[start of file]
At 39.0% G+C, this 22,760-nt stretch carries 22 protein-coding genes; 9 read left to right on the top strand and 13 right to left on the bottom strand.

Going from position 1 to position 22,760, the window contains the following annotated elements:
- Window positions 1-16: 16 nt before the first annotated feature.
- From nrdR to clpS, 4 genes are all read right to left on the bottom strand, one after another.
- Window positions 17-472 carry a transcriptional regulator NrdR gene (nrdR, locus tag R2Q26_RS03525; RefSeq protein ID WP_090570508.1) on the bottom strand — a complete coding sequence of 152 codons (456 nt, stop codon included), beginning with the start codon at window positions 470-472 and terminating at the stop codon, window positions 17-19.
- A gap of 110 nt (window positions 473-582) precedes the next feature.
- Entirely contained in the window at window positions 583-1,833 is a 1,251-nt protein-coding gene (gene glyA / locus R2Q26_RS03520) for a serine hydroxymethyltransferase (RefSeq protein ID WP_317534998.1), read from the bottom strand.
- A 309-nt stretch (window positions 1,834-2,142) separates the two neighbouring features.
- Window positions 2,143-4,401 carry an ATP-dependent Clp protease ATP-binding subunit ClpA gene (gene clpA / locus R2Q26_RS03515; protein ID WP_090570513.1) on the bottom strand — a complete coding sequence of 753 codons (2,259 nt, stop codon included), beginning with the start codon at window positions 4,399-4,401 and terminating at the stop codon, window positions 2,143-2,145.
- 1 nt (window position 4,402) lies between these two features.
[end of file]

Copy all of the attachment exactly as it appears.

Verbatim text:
At 39.0% G+C, this 22,760-nt stretch carries 22 protein-coding genes; 9 read left to right on the top strand and 13 right to left on the bottom strand.

Going from position 1 to position 22,760, the window contains the following annotated elements:
- Window positions 1-16: 16 nt before the first annotated feature.
- From nrdR to clpS, 4 genes are all read right to left on the bottom strand, one after another.
- Window positions 17-472 carry a transcriptional regulator NrdR gene (nrdR, locus tag R2Q26_RS03525; RefSeq protein ID WP_090570508.1) on the bottom strand — a complete coding sequence of 152 codons (456 nt, stop codon included), beginning with the start codon at window positions 470-472 and terminating at the stop codon, window positions 17-19.
- A gap of 110 nt (window positions 473-582) precedes the next feature.
- Entirely contained in the window at window positions 583-1,833 is a 1,251-nt protein-coding gene (gene glyA / locus R2Q26_RS03520) for a serine hydroxymethyltransferase (RefSeq protein ID WP_317534998.1), read from the bottom strand.
- A 309-nt stretch (window positions 1,834-2,142) separates the two neighbouring features.
- Window positions 2,143-4,401 carry an ATP-dependent Clp protease ATP-binding subunit ClpA gene (gene clpA / locus R2Q26_RS03515; protein ID WP_090570513.1) on the bottom strand — a complete coding sequence of 753 codons (2,259 nt, stop codon included), beginning with the start codon at window positions 4,399-4,401 and terminating at the stop codon, window positions 2,143-2,145.
- 1 nt (window position 4,402) lies between these two features.